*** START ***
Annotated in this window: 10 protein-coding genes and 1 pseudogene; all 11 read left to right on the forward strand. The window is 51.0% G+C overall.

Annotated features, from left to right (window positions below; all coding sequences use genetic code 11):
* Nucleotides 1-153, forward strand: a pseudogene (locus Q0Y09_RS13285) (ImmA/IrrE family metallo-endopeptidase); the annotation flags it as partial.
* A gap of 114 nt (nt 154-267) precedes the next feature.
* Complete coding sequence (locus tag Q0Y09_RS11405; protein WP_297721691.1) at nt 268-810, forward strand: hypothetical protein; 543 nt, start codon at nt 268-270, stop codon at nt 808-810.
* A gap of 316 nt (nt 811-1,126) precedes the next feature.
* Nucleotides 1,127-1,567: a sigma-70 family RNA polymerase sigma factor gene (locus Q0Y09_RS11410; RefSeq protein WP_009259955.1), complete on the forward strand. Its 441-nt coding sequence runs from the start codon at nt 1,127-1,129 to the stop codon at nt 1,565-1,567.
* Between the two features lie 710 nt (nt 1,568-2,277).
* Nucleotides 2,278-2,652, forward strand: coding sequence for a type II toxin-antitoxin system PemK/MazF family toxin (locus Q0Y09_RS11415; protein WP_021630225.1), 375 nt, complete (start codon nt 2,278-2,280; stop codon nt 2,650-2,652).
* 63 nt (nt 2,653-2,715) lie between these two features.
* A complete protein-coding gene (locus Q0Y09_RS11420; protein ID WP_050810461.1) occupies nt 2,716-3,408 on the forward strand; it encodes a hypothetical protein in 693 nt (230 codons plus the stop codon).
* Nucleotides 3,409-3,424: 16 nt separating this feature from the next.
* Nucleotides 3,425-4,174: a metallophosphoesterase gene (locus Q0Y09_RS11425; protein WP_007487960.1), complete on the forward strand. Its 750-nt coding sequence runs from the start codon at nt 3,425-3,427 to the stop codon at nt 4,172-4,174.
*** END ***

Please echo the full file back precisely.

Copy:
Annotated in this window: 10 protein-coding genes and 1 pseudogene; all 11 read left to right on the forward strand. The window is 51.0% G+C overall.

Annotated features, from left to right (window positions below; all coding sequences use genetic code 11):
* Nucleotides 1-153, forward strand: a pseudogene (locus Q0Y09_RS13285) (ImmA/IrrE family metallo-endopeptidase); the annotation flags it as partial.
* A gap of 114 nt (nt 154-267) precedes the next feature.
* Complete coding sequence (locus tag Q0Y09_RS11405; protein WP_297721691.1) at nt 268-810, forward strand: hypothetical protein; 543 nt, start codon at nt 268-270, stop codon at nt 808-810.
* A gap of 316 nt (nt 811-1,126) precedes the next feature.
* Nucleotides 1,127-1,567: a sigma-70 family RNA polymerase sigma factor gene (locus Q0Y09_RS11410; RefSeq protein WP_009259955.1), complete on the forward strand. Its 441-nt coding sequence runs from the start codon at nt 1,127-1,129 to the stop codon at nt 1,565-1,567.
* Between the two features lie 710 nt (nt 1,568-2,277).
* Nucleotides 2,278-2,652, forward strand: coding sequence for a type II toxin-antitoxin system PemK/MazF family toxin (locus Q0Y09_RS11415; protein WP_021630225.1), 375 nt, complete (start codon nt 2,278-2,280; stop codon nt 2,650-2,652).
* 63 nt (nt 2,653-2,715) lie between these two features.
* A complete protein-coding gene (locus Q0Y09_RS11420; protein ID WP_050810461.1) occupies nt 2,716-3,408 on the forward strand; it encodes a hypothetical protein in 693 nt (230 codons plus the stop codon).
* Nucleotides 3,409-3,424: 16 nt separating this feature from the next.
* Nucleotides 3,425-4,174: a metallophosphoesterase gene (locus Q0Y09_RS11425; protein WP_007487960.1), complete on the forward strand. Its 750-nt coding sequence runs from the start codon at nt 3,425-3,427 to the stop codon at nt 4,172-4,174.